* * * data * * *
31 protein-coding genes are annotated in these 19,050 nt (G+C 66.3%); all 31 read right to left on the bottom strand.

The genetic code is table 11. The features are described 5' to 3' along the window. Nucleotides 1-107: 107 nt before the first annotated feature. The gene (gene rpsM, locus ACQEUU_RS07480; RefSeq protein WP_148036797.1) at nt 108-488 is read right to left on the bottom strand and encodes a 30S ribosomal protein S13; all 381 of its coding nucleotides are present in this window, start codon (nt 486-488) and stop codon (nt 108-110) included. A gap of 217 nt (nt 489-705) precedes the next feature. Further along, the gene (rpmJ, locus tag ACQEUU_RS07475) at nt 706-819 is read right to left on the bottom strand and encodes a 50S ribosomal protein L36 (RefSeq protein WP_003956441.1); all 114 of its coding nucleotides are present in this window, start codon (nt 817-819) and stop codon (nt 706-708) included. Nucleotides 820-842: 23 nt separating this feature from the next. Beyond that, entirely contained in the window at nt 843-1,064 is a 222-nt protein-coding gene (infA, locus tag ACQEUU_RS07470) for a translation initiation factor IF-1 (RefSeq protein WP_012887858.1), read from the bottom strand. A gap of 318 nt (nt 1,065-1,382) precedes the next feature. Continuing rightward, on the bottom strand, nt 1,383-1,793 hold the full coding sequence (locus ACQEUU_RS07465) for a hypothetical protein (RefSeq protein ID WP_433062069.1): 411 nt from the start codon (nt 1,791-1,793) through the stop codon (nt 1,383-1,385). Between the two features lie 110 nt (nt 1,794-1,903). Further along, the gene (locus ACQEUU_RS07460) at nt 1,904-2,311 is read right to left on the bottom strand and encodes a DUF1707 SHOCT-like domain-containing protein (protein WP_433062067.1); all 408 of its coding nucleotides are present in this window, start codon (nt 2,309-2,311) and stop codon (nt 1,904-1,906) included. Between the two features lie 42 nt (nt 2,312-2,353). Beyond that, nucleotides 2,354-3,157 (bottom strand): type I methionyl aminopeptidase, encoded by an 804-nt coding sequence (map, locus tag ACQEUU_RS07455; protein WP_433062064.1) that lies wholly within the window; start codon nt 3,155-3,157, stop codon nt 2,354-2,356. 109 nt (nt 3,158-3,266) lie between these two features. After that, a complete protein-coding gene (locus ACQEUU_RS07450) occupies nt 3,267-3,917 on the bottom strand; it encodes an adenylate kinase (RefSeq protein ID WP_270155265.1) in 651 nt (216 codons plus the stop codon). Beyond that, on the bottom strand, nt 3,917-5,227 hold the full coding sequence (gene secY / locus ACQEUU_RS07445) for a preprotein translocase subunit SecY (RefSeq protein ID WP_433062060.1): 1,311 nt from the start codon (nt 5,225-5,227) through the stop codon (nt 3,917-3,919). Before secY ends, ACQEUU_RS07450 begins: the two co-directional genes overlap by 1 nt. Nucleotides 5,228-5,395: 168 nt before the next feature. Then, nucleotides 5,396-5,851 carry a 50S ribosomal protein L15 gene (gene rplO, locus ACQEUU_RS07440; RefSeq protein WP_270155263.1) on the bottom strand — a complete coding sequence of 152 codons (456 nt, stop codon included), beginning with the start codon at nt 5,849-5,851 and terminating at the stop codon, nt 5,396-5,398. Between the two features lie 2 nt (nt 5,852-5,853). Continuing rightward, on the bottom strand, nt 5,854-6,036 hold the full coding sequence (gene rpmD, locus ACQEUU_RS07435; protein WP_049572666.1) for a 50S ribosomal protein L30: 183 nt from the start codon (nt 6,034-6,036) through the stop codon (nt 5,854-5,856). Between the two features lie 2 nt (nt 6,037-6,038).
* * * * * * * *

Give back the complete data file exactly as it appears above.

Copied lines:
31 protein-coding genes are annotated in these 19,050 nt (G+C 66.3%); all 31 read right to left on the bottom strand.

The genetic code is table 11. The features are described 5' to 3' along the window. Nucleotides 1-107: 107 nt before the first annotated feature. The gene (gene rpsM, locus ACQEUU_RS07480; RefSeq protein WP_148036797.1) at nt 108-488 is read right to left on the bottom strand and encodes a 30S ribosomal protein S13; all 381 of its coding nucleotides are present in this window, start codon (nt 486-488) and stop codon (nt 108-110) included. A gap of 217 nt (nt 489-705) precedes the next feature. Further along, the gene (rpmJ, locus tag ACQEUU_RS07475) at nt 706-819 is read right to left on the bottom strand and encodes a 50S ribosomal protein L36 (RefSeq protein WP_003956441.1); all 114 of its coding nucleotides are present in this window, start codon (nt 817-819) and stop codon (nt 706-708) included. Nucleotides 820-842: 23 nt separating this feature from the next. Beyond that, entirely contained in the window at nt 843-1,064 is a 222-nt protein-coding gene (infA, locus tag ACQEUU_RS07470) for a translation initiation factor IF-1 (RefSeq protein WP_012887858.1), read from the bottom strand. A gap of 318 nt (nt 1,065-1,382) precedes the next feature. Continuing rightward, on the bottom strand, nt 1,383-1,793 hold the full coding sequence (locus ACQEUU_RS07465) for a hypothetical protein (RefSeq protein ID WP_433062069.1): 411 nt from the start codon (nt 1,791-1,793) through the stop codon (nt 1,383-1,385). Between the two features lie 110 nt (nt 1,794-1,903). Further along, the gene (locus ACQEUU_RS07460) at nt 1,904-2,311 is read right to left on the bottom strand and encodes a DUF1707 SHOCT-like domain-containing protein (protein WP_433062067.1); all 408 of its coding nucleotides are present in this window, start codon (nt 2,309-2,311) and stop codon (nt 1,904-1,906) included. Between the two features lie 42 nt (nt 2,312-2,353). Beyond that, nucleotides 2,354-3,157 (bottom strand): type I methionyl aminopeptidase, encoded by an 804-nt coding sequence (map, locus tag ACQEUU_RS07455; protein WP_433062064.1) that lies wholly within the window; start codon nt 3,155-3,157, stop codon nt 2,354-2,356. 109 nt (nt 3,158-3,266) lie between these two features. After that, a complete protein-coding gene (locus ACQEUU_RS07450) occupies nt 3,267-3,917 on the bottom strand; it encodes an adenylate kinase (RefSeq protein ID WP_270155265.1) in 651 nt (216 codons plus the stop codon). Beyond that, on the bottom strand, nt 3,917-5,227 hold the full coding sequence (gene secY / locus ACQEUU_RS07445) for a preprotein translocase subunit SecY (RefSeq protein ID WP_433062060.1): 1,311 nt from the start codon (nt 5,225-5,227) through the stop codon (nt 3,917-3,919). Before secY ends, ACQEUU_RS07450 begins: the two co-directional genes overlap by 1 nt. Nucleotides 5,228-5,395: 168 nt before the next feature. Then, nucleotides 5,396-5,851 carry a 50S ribosomal protein L15 gene (gene rplO, locus ACQEUU_RS07440; RefSeq protein WP_270155263.1) on the bottom strand — a complete coding sequence of 152 codons (456 nt, stop codon included), beginning with the start codon at nt 5,849-5,851 and terminating at the stop codon, nt 5,396-5,398. Between the two features lie 2 nt (nt 5,852-5,853). Continuing rightward, on the bottom strand, nt 5,854-6,036 hold the full coding sequence (gene rpmD, locus ACQEUU_RS07435; protein WP_049572666.1) for a 50S ribosomal protein L30: 183 nt from the start codon (nt 6,034-6,036) through the stop codon (nt 5,854-5,856). Between the two features lie 2 nt (nt 6,037-6,038).